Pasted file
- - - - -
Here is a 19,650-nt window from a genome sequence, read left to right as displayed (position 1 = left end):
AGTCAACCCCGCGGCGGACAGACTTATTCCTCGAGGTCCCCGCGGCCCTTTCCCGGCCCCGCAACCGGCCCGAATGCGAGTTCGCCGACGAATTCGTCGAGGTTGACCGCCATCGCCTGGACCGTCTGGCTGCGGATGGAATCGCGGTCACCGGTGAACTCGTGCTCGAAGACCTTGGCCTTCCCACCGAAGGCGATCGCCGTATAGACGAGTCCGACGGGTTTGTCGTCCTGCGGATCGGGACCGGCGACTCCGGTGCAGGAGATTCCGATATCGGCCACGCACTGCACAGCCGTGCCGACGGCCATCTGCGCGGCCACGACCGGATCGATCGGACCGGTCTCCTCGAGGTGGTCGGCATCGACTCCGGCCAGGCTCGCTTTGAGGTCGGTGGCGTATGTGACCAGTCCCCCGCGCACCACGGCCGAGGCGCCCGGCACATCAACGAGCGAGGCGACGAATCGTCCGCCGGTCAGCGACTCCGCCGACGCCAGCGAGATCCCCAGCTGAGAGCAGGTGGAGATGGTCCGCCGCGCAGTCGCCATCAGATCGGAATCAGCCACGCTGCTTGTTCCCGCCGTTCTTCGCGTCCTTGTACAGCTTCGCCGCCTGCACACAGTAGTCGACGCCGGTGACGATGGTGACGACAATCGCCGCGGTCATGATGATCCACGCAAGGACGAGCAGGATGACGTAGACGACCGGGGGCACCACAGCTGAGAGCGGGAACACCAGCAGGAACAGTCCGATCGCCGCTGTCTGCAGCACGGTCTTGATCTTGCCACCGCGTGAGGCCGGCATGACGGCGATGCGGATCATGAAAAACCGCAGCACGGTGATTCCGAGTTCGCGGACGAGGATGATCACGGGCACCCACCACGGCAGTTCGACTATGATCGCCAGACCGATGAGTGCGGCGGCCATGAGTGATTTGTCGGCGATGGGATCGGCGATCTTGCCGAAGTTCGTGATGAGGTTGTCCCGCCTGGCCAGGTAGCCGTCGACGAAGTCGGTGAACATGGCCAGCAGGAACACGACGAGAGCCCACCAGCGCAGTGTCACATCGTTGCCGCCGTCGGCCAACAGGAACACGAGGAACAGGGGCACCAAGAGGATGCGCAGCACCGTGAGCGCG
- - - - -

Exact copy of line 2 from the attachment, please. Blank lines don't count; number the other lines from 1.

AGTCAACCCCGCGGCGGACAGACTTATTCCTCGAGGTCCCCGCGGCCCTTTCCCGGCCCCGCAACCGGCCCGAATGCGAGTTCGCCGACGAATTCGTCGAGGTTGACCGCCATCGCCTGGACCGTCTGGCTGCGGATGGAATCGCGGTCACCGGTGAACTCGTGCTCGAAGACCTTGGCCTTCCCACCGAAGGCGATCGCCGTATAGACGAGTCCGACGGGTTTGTCGTCCTGCGGATCGGGACCGGCGACTCCGGTGCAGGAGATTCCGATATCGGCCACGCACTGCACAGCCGTGCCGACGGCCATCTGCGCGGCCACGACCGGATCGATCGGACCGGTCTCCTCGAGGTGGTCGGCATCGACTCCGGCCAGGCTCGCTTTGAGGTCGGTGGCGTATGTGACCAGTCCCCCGCGCACCACGGCCGAGGCGCCCGGCACATCAACGAGCGAGGCGACGAATCGTCCGCCGGTCAGCGACTCCGCCGACGCCAGCGAGATCCCCAGCTGAGAGCAGGTGGAGATGGTCCGCCGCGCAGTCGCCATCAGATCGGAATCAGCCACGCTGCTTGTTCCCGCCGTTCTTCGCGTCCTTGTACAGCTTCGCCGCCTGCACACAGTAGTCGACGCCGGTGACGATGGTGACGACAATCGCCGCGGTCATGATGATCCACGCAAGGACGAGCAGGATGACGTAGACGACCGGGGGCACCACAGCTGAGAGCGGGAACACCAGCAGGAACAGTCCGATCGCCGCTGTCTGCAGCACGGTCTTGATCTTGCCACCGCGTGAGGCCGGCATGACGGCGATGCGGATCATGAAAAACCGCAGCACGGTGATTCCGAGTTCGCGGACGAGGATGATCACGGGCACCCACCACGGCAGTTCGACTATGATCGCCAGACCGATGAGTGCGGCGGCCATGAGTGATTTGTCGGCGATGGGATCGGCGATCTTGCCGAAGTTCGTGATGAGGTTGTCCCGCCTGGCCAGGTAGCCGTCGACGAAGTCGGTGAACATGGCCAGCAGGAACACGACGAGAGCCCACCAGCGCAGTGTCACATCGTTGCCGCCGTCGGCCAACAGGAACACGAGGAACAGGGGCACCAAGAGGATGCGCAGCACCGTGAGCGCG